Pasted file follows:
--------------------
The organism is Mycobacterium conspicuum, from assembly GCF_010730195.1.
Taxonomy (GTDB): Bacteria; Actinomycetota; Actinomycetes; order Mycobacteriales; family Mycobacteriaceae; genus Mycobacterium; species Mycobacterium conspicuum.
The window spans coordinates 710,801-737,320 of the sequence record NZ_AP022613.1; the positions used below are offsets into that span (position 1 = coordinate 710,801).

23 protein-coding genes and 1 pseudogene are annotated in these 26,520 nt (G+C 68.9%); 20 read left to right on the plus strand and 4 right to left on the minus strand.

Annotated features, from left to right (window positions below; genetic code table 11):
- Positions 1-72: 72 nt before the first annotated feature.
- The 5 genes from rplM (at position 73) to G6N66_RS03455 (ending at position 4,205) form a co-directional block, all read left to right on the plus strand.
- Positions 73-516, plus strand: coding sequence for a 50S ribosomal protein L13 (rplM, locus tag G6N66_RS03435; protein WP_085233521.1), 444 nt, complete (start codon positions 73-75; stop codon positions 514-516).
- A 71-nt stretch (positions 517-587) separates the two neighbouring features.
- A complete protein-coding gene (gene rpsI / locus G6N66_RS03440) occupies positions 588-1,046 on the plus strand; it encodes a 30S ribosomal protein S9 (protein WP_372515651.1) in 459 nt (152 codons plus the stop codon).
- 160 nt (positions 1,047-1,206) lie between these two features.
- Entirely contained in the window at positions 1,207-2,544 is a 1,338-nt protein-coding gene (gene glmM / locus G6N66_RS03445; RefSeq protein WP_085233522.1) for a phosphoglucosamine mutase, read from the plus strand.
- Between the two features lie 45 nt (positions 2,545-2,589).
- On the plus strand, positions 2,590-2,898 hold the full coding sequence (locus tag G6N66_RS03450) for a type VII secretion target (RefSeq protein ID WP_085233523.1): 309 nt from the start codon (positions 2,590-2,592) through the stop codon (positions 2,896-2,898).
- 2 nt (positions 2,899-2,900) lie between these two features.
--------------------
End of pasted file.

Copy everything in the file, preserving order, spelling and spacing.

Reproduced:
The organism is Mycobacterium conspicuum, from assembly GCF_010730195.1.
Taxonomy (GTDB): Bacteria; Actinomycetota; Actinomycetes; order Mycobacteriales; family Mycobacteriaceae; genus Mycobacterium; species Mycobacterium conspicuum.
The window spans coordinates 710,801-737,320 of the sequence record NZ_AP022613.1; the positions used below are offsets into that span (position 1 = coordinate 710,801).

23 protein-coding genes and 1 pseudogene are annotated in these 26,520 nt (G+C 68.9%); 20 read left to right on the plus strand and 4 right to left on the minus strand.

Annotated features, from left to right (window positions below; genetic code table 11):
- Positions 1-72: 72 nt before the first annotated feature.
- The 5 genes from rplM (at position 73) to G6N66_RS03455 (ending at position 4,205) form a co-directional block, all read left to right on the plus strand.
- Positions 73-516, plus strand: coding sequence for a 50S ribosomal protein L13 (rplM, locus tag G6N66_RS03435; protein WP_085233521.1), 444 nt, complete (start codon positions 73-75; stop codon positions 514-516).
- A 71-nt stretch (positions 517-587) separates the two neighbouring features.
- A complete protein-coding gene (gene rpsI / locus G6N66_RS03440) occupies positions 588-1,046 on the plus strand; it encodes a 30S ribosomal protein S9 (protein WP_372515651.1) in 459 nt (152 codons plus the stop codon).
- 160 nt (positions 1,047-1,206) lie between these two features.
- Entirely contained in the window at positions 1,207-2,544 is a 1,338-nt protein-coding gene (gene glmM / locus G6N66_RS03445; RefSeq protein WP_085233522.1) for a phosphoglucosamine mutase, read from the plus strand.
- Between the two features lie 45 nt (positions 2,545-2,589).
- On the plus strand, positions 2,590-2,898 hold the full coding sequence (locus tag G6N66_RS03450) for a type VII secretion target (RefSeq protein ID WP_085233523.1): 309 nt from the start codon (positions 2,590-2,592) through the stop codon (positions 2,896-2,898).
- 2 nt (positions 2,899-2,900) lie between these two features.